Nov. 17: Delhi has sought an "independent" probe into the death of a pregnant Indian who was refused termination despite a miscarriage, apparently because of Ireland's anti-abortion laws. But the country's Prime Minister said he wouldn't be rushed into a decision on the issue of abortion itself.
"This is a matter that has divided Irish society now for a great number of years, and I am not going to be rushed into a situation by force of numbers on any side," Prime Minister Enda Kenny told state broadcaster RTE yesterday.
Deputy Prime Minister and foreign minister Eamon Gilmore, however, indicated his government was sensitive to the impact of Savita Halappanavar's death on public opinion and said the probe being conducted by the Health Services Executive would be assisted by an independent medical expert.
India's envoy to Ireland Debashish Chakravarti had met Gilmore yesterday to convey Delhi's "deep concern". The envoy conveyed Delhi's "desire" for an "independent" probe and "requested to be kept updated about (the) progress", an official in India's foreign ministry said.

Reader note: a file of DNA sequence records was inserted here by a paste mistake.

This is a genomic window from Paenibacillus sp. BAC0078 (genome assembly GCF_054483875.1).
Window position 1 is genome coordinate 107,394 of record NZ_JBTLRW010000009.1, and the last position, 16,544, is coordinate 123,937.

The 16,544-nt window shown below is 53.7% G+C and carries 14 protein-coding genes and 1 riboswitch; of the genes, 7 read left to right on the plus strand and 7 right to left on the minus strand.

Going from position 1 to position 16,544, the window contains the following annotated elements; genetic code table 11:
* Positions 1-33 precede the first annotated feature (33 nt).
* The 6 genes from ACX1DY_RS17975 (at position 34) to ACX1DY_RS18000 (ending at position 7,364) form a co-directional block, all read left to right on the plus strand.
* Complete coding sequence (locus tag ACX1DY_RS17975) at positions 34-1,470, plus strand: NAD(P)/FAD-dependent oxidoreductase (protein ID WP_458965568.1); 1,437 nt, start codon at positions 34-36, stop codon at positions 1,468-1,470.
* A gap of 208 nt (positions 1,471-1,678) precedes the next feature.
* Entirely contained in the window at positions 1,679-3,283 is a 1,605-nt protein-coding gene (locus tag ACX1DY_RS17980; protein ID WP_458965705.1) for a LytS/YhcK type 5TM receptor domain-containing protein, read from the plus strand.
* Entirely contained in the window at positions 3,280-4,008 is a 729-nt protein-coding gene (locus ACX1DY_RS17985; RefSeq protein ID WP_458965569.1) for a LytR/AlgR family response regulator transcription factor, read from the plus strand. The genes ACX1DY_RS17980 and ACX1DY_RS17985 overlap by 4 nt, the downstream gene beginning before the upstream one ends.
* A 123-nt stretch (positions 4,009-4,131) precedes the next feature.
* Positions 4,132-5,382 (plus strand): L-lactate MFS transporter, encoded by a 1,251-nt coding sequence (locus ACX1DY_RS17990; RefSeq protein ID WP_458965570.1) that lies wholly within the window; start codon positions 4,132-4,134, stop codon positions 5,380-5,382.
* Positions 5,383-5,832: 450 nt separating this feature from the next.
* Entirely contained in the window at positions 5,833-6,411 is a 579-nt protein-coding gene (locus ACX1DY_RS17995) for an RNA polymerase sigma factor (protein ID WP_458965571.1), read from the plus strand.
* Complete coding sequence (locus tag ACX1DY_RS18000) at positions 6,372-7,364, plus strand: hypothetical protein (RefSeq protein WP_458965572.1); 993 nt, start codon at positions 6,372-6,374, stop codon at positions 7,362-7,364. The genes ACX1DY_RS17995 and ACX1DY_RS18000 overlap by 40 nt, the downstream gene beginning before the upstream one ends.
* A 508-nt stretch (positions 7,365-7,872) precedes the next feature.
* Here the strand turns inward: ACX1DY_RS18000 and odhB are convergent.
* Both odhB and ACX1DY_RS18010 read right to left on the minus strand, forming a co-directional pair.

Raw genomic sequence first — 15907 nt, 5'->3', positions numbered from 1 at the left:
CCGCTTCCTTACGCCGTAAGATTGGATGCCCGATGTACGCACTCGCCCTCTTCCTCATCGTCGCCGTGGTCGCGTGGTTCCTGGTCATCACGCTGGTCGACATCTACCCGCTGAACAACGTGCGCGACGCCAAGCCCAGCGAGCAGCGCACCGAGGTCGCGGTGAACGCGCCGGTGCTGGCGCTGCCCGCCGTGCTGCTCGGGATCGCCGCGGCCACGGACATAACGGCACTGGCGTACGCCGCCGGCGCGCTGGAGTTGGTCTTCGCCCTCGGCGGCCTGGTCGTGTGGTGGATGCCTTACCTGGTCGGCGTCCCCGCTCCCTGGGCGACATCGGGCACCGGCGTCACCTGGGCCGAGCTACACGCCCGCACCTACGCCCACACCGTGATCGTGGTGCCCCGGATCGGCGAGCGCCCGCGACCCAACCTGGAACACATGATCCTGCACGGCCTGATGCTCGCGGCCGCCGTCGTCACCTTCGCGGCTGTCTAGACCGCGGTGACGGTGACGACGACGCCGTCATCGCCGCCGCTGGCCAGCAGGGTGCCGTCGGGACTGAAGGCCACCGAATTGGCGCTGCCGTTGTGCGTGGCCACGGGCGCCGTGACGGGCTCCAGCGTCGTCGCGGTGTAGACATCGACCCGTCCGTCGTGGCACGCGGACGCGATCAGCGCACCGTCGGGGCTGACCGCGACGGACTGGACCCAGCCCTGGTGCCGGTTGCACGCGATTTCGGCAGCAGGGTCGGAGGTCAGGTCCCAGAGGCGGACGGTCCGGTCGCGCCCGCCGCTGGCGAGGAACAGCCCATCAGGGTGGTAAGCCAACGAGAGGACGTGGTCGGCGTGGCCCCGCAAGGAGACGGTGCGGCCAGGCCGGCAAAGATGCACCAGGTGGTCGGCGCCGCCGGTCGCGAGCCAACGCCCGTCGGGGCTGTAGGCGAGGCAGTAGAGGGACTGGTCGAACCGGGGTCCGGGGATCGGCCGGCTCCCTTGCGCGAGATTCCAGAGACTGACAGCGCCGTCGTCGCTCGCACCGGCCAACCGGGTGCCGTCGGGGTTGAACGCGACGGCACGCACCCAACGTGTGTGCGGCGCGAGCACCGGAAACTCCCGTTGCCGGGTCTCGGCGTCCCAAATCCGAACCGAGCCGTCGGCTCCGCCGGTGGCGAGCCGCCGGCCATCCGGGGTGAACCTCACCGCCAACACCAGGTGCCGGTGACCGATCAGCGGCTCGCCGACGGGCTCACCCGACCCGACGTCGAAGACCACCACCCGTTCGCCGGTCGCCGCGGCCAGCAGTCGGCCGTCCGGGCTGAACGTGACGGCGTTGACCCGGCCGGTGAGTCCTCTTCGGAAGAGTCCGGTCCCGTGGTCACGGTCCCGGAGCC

Gilmore also said the "Irish side would work closely with the Indian mission and co-operate on all aspects", the official added.
Yesterday, Delhi had summoned the Irish ambassador to convey its "concern and angst" over Savita's death.
The 31-year-old dentist died last month in an Irish hospital where doctors, her husband said, refused to terminate her 17-week pregnancy, telling her "this is a Catholic country" and they could do nothing till there was foetal heartbeat.
The foetus was surgically removed when its heartbeat stopped days later, but her family believes the delay contributed to the blood poisoning that killed her on October 28. In Karnataka, Savita's father had said the law in Ireland must be changed for the "larger interests" of everyone.
"This is something that has to be dealt with rationally, and openly and truthfully and that is what will happen," Prime Minister Kenny said.